China’s latest plan to stymie the decline of its massive property sector is significantly broader than previous measures. The sixteen-point plan has exceeded expectations for how much the Xi government would be willing to dole out to effectively rescue a number of Chinese developers that are either in, or the edge of default. Shares of China’s real estate firms have soared in the wake of this news with some more than doubling throughout this month.
Though new credit generated by the latest property market plans may only cover half of what is owed through the end of 2023, the load of maturities coming throughout next year is much lighter than in the two previous years.
Related ETFs: Global X MSCI China Real Estate ETF (CHIR), Global X MSCI China Financials ETF (CHIX)
Shares of Chinese real estate firms surged yesterday, including Country Garden Holdings, China’s largest developer, which soared as much as 52% in Hong Kong. That followed the unveiling of a 16-point plan to significantly ease a crackdown on lending to the sector, with measures that range from addressing developers’ liquidity crisis to loosening down payment requirements for homebuyers, according to people familiar with the matter.
In August, MRP highlighted the collapse of Country Garden’s preliminary net profit from 15 billion yuan ($2 billion) to 612 million yuan ($88 million), a 96% drop, in the first six months of the year thanks to China’s housing market crisis. Per The Guardian, Country Garden boasts thousands of property projects and a footprint in nearly 300 municipalities. Between the start of the year and the end of October, Country Garden shares had fallen by 83%, prior to more than doubling throughout this month. Bloomberg reports that their gauge of Chinese builders’ shares surged 14% on Monday, taking this month’s gain to 55%.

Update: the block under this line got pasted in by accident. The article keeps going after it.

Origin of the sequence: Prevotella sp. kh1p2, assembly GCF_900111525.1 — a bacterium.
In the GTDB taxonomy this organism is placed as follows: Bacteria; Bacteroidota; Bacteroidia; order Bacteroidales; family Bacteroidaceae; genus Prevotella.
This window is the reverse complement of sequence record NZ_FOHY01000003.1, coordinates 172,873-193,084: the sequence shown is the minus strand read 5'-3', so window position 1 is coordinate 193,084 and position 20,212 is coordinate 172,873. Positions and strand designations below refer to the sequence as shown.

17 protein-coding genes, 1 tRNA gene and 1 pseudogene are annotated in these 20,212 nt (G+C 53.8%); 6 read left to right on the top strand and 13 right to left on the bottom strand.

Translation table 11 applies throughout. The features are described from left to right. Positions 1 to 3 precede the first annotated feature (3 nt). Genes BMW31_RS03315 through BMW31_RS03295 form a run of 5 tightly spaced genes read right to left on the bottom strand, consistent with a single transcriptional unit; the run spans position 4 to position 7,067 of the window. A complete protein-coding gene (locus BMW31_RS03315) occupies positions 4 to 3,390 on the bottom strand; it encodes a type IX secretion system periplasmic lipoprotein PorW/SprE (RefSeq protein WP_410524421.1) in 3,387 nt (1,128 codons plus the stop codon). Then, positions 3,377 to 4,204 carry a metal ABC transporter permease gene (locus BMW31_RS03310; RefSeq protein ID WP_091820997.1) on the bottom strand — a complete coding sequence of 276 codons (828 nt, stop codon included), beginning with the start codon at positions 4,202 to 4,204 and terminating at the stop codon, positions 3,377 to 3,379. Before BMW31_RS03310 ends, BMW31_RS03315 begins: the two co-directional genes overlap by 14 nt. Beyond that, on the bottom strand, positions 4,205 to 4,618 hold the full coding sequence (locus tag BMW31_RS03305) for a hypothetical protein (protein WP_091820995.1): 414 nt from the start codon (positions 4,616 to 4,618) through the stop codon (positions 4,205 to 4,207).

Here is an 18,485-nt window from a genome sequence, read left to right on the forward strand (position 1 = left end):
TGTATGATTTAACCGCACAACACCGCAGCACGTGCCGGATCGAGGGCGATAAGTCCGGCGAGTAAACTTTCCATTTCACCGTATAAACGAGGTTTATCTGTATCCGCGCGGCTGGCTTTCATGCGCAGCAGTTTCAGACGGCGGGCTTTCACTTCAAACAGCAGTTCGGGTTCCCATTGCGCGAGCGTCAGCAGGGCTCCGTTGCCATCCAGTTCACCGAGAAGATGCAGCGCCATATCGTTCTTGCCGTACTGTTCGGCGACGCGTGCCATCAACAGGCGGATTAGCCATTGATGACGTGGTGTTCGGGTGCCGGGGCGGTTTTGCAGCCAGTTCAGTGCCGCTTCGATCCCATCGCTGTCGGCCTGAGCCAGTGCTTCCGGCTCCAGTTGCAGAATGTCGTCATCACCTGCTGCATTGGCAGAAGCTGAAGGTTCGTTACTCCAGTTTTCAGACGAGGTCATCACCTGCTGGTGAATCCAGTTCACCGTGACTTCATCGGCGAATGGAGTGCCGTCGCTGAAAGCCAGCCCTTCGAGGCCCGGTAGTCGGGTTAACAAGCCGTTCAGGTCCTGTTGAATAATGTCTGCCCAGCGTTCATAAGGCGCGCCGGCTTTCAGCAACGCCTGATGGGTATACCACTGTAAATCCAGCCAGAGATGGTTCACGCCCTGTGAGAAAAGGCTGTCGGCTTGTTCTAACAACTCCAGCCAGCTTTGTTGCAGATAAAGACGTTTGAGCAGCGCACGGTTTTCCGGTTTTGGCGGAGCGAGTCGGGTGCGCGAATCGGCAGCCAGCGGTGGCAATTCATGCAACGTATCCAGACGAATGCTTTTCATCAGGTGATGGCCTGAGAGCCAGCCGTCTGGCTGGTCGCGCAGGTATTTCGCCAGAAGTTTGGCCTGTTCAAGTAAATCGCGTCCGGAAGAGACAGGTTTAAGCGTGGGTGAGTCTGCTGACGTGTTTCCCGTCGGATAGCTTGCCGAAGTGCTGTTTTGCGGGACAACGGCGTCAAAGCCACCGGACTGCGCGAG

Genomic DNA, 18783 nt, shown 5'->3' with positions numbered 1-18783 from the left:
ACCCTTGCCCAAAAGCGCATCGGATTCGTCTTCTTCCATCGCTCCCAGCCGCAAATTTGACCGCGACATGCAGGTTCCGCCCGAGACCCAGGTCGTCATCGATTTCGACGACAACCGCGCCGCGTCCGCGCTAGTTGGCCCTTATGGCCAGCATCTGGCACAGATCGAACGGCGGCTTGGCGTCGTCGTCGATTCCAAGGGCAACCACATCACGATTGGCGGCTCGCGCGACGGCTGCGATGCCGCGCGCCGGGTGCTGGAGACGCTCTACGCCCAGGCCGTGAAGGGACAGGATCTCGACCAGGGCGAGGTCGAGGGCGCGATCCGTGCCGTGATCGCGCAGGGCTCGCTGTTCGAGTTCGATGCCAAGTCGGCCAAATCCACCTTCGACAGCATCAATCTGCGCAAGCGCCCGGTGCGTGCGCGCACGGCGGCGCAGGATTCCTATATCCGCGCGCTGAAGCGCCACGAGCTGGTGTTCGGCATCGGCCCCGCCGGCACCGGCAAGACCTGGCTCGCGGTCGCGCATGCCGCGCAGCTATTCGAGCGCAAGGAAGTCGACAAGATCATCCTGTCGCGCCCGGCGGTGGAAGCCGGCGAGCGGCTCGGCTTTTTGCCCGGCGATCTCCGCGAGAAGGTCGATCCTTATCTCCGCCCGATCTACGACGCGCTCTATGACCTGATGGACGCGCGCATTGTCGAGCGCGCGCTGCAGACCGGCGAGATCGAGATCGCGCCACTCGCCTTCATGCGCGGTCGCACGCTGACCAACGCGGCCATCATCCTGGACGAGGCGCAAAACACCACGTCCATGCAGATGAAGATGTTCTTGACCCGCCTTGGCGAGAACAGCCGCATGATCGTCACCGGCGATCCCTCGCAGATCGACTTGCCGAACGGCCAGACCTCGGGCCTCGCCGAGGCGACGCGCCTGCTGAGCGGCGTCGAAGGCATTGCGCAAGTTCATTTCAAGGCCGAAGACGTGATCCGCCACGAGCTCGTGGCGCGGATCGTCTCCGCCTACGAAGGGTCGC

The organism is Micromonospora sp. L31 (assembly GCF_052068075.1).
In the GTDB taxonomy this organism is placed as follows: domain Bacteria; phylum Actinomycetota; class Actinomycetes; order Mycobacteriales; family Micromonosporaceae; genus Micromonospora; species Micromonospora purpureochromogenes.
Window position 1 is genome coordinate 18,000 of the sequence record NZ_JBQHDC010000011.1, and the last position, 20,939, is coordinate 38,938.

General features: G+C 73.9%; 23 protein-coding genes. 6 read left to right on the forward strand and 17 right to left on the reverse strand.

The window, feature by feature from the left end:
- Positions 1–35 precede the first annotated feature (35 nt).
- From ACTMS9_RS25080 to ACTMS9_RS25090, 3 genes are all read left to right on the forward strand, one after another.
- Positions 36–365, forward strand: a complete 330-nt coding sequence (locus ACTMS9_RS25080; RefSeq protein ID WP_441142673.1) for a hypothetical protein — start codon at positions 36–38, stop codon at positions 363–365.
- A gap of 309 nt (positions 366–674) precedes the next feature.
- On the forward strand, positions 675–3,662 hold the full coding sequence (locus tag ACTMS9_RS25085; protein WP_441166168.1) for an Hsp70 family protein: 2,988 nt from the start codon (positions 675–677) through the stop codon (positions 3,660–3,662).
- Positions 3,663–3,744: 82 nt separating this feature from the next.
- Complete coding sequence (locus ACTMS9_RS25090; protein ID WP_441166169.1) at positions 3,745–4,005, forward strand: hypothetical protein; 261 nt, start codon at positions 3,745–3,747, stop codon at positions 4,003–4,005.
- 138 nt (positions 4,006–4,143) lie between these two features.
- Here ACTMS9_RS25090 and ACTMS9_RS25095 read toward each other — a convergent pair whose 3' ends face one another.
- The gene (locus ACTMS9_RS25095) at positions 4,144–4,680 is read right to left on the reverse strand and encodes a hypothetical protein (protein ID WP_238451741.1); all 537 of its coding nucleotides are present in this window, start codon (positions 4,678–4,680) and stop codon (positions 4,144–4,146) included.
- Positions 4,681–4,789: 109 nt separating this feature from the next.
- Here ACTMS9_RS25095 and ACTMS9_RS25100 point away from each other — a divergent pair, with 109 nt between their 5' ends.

The new plan to buoy the massive Chinese real estate sector also includes the implementation of loan repayment extensions as part of a push to ease a deep liquidity crunch which has plagued the property sector since mid-2020. That crunch has been exacerbated by an ongoing mortgage boycott, which MRP first highlighted in July. Back then, Citigroup analysts claimed buyers of 35 projects across 22 cities had decided to stop paying mortgages as of July 12. By August, S&P Global cited more than 300 unfinished residential projects across China with customers who have reportedly stopped servicing their mortgages. In its downside scenario, potential at-risk mortgage loans…
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